Red Sox lose to Twins in trip finale

Andrew Miller reacted in the Red Sox dugout after suffering his second walkoff loss in three days.
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Andrew Miller reacted in the Red Sox dugout after suffering his second walkoff loss in three days.

MINNEAPOLIS — It was an important pitch, a chance to extend the game for at least another inning. So Red Sox catcher David Ross went to the mound to talk about it with Andrew Miller.

The two decided Miller would throw a full-count fastball to Minnesota’s Aaron Hicks with two outs and a runner on second base in the bottom of the 10th inning on Thursday afternoon.

The 95-mile-per-hour pitch was inside to Hicks, a switch-hitter batting righthanded. But Hicks was strong enough to drop the ball into left field for an RBI single that gave the Twins a 4-3 victory.


The pitching staff has almost unquestioned faith in the judgment of Ross, a catcher with 13 seasons of experience, and Miller was comfortable with the pitch he threw.

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“One hundred percent,” he said. “Rossie came out, had a discussion. Guy knows what he’s doing back there. I’m going to take it and I’m going to execute it to the best of my ability with confidence.”

Hicks hit the ball off the handle of his bat and the ball landed one hop away from Grady Sizemore. But with Kurt Suzuki running from second base with two outs, there was little chance for a play at the plate.

Miller walked off the mound with his hands on his hips, then squatted down and looked off in the distance. As the Twins celebrated, Miller (1-2) was the last Red Sox player to return to the dugout. It was his second walkoff loss in three days. He allowed a home run by Chris Parmelee in the bottom of the ninth inning on Tuesday.

As a result, the Sox finished 3-3 on the road trip, losing two of three to the Twins.


“It stinks,” Miller said. “I felt good out there but I blew two games. We lost the series.”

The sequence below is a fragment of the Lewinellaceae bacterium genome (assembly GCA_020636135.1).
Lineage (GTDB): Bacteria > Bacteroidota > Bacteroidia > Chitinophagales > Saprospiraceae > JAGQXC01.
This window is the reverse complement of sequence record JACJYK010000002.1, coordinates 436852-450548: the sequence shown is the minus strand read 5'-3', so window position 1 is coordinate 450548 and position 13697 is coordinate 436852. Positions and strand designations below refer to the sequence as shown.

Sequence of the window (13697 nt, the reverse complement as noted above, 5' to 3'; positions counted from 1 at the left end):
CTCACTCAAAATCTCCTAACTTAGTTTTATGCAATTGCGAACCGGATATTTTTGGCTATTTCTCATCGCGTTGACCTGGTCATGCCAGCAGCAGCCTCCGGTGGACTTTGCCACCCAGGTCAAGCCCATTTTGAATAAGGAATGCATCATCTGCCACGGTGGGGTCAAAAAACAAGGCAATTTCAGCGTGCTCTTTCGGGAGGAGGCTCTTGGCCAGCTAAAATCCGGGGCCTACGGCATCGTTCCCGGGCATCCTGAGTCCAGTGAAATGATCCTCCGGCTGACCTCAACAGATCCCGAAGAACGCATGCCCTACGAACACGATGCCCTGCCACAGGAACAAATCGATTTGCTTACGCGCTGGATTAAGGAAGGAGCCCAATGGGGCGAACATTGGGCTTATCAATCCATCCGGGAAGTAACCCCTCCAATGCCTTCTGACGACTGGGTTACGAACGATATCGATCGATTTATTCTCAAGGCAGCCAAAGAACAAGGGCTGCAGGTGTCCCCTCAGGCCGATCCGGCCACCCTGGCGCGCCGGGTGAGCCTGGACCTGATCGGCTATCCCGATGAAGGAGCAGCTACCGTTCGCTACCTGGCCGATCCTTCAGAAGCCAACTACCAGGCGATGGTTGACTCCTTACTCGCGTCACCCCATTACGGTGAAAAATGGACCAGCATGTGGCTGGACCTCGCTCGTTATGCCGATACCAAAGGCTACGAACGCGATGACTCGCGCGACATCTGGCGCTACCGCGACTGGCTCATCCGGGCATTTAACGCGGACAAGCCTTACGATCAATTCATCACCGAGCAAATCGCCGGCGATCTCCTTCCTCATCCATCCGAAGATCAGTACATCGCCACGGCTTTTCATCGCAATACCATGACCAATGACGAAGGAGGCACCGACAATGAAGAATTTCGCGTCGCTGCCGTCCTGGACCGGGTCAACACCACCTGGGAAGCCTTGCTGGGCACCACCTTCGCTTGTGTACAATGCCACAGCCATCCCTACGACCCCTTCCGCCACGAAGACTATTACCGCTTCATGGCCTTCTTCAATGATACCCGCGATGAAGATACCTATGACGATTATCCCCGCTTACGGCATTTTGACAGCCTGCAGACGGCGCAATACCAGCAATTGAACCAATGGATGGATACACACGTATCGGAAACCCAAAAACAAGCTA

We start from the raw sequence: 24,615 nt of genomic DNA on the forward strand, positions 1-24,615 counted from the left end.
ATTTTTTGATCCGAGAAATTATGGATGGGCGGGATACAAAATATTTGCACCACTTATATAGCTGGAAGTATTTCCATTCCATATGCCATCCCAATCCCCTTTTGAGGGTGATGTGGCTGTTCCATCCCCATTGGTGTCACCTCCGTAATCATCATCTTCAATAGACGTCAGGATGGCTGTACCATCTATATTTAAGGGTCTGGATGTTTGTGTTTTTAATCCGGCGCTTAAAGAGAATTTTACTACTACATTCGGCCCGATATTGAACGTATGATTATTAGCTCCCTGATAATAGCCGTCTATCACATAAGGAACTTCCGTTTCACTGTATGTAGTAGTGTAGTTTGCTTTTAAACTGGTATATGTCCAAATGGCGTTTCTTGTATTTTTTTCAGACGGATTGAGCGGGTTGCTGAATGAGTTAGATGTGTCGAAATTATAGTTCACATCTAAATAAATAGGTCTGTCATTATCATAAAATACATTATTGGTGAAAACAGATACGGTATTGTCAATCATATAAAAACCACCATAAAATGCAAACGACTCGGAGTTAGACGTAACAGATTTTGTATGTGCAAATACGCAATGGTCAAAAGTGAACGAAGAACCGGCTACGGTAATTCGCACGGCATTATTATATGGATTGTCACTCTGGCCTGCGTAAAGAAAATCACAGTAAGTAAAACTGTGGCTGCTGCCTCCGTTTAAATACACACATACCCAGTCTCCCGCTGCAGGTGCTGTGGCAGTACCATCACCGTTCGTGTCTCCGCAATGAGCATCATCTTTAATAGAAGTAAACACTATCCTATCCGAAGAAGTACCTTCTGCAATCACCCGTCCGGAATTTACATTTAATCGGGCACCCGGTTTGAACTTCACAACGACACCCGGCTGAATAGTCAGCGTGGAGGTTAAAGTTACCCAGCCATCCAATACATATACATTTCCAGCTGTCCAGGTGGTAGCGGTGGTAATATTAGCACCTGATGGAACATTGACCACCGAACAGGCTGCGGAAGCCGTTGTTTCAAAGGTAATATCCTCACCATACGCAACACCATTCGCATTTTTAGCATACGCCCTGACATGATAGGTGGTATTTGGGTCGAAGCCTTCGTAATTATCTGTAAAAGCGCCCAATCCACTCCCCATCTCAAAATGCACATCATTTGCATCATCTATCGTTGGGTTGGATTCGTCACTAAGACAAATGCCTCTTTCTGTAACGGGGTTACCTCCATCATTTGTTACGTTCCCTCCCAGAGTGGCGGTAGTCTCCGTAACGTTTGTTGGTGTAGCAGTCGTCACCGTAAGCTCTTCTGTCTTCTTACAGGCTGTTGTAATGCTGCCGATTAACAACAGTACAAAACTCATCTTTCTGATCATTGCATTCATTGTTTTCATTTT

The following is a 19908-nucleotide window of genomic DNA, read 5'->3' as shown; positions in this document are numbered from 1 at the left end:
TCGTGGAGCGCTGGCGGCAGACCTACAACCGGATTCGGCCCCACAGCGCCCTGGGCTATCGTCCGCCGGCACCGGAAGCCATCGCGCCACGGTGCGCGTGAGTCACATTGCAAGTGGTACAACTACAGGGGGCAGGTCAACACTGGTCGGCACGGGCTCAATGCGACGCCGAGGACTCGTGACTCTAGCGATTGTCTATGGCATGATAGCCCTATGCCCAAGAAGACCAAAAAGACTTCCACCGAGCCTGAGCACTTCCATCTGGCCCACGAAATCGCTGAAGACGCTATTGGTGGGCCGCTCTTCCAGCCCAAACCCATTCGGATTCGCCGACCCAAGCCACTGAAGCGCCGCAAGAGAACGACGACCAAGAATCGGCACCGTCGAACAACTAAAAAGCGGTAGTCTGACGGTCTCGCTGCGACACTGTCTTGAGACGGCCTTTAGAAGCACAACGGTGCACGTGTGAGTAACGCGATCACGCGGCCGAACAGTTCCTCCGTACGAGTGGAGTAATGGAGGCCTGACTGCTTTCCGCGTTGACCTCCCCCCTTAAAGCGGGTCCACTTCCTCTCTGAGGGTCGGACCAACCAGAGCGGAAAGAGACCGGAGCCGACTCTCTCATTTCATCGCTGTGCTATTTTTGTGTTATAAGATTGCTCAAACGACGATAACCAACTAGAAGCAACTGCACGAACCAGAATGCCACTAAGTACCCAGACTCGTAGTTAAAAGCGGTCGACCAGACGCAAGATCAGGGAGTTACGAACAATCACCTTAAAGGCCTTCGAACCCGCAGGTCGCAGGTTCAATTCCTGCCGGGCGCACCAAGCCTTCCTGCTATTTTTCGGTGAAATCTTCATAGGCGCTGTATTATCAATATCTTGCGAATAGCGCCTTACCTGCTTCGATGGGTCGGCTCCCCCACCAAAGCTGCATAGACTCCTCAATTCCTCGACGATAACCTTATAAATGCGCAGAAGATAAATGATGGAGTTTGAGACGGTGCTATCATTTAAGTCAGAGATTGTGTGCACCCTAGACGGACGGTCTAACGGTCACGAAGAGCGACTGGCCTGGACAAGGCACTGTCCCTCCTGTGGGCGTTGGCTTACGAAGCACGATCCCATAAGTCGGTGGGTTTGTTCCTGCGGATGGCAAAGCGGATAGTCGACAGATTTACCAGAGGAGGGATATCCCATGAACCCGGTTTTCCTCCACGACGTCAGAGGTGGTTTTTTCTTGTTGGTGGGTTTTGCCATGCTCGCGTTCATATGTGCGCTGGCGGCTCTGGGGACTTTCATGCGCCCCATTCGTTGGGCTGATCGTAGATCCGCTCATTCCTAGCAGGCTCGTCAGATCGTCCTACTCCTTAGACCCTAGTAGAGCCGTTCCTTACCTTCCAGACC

The biggest regret Miller had was falling behind Suzuki, 2 and 0, and throwing a fastball over the plate that resulted in a double to left field.

The Sox, down 3-1, tied the game in the ninth inning against Minnesota closer Glen Perkins. But they left two runners on that inning and the Twins capitalized when they had their chance.

“There’s a willingness and a relentlessness to the group to fight back, tie things up,” manager John Farrell said. “We were a swing of the bat away from walking out of here with a series win.”

Twins starter Phil Hughes entered with a 5.70 ERA in 22 career appearances against the Sox. He allowed nine runs over 4 innings against them last season while a member of the Yankees.


The Sox lineup had an aggregate .395 batting average against Hughes with nine home runs.

But Hughes allowed one run on five hits over six innings. He struck out eight without a walk.

Xander Bogaerts, hitting second in place of a resting Shane Victorino, singled in the fourth inning and scored on two-out singles by Jonny Gomes and Mike Carp.

The Red Sox were lifeless offensively until the ninth inning against Perkins.

David Ortiz — 8 for 14 in the series — singled and was replaced by pinch runner Jonathan Herrera. Gomes singled with one out, as did Carp to load the bases.

Ross was allowed to hit and struck out on three pitches. But slumping Will Middlebrooks swung at the first pitch and grounded a two-run single into right field to tie the game.

Middlebrooks was 6 of 41 with 15 strikeouts and two RBIs in May before the single.

“A big hit in the moment,” Farrell said. “A chance to tie it up with a base hit the other way against a very good closer in Perkins. I thought we put up very good at-bats in that ninth inning.”

Jackie Bradley Jr. then had a chance to give the Red Sox the lead but struck out.

The Red Sox did not use Victorino late in the game, Farrell saying that he needed the day off to rest a sore right knee.

Red Sox starter Clay Buchholz went six innings, allowing three runs on 10 hits and three walks. He struck out six. The righthander has allowed 20 hits over 10 innings in his last two starts.

Buchholz did not have command of his changeup and threw only a few effective split-finger fastballs. He has a 6.17 ERA and 1.80 WHIP in eight starts.

Buchholz has allowed 62 hits, only 15 for extra bases. Teams are jabbing him into submission.

“Good luck, bad luck, balls hit through the infield. It sucks to give up that many hits. But when I look back it, it’s ground balls,” he said.

The Twins scored three runs in the second inning. Suzuki singled on a ball that banged off the glove of Middlebrooks at third base. Parmelee then hit his second home run of the series, belting a splitter to right field.

Hicks walked and went to third on the arm of Carp when Eduardo Escobar singled to left field. That allowed Hicks to score on a sacrifice fly to right field by Brian Dozier.

With 40 games done, the 20-20 Sox are three games off the pace they were on last season, but closer to first place in the American League East. They were two games out at this juncture last season and will be no worse than 1½ games out before opening a three-game series against the Detroit Tigers on Friday night at Fenway Park.

Peter Abraham can be reached at Follow him on Twitter @PeteAbe.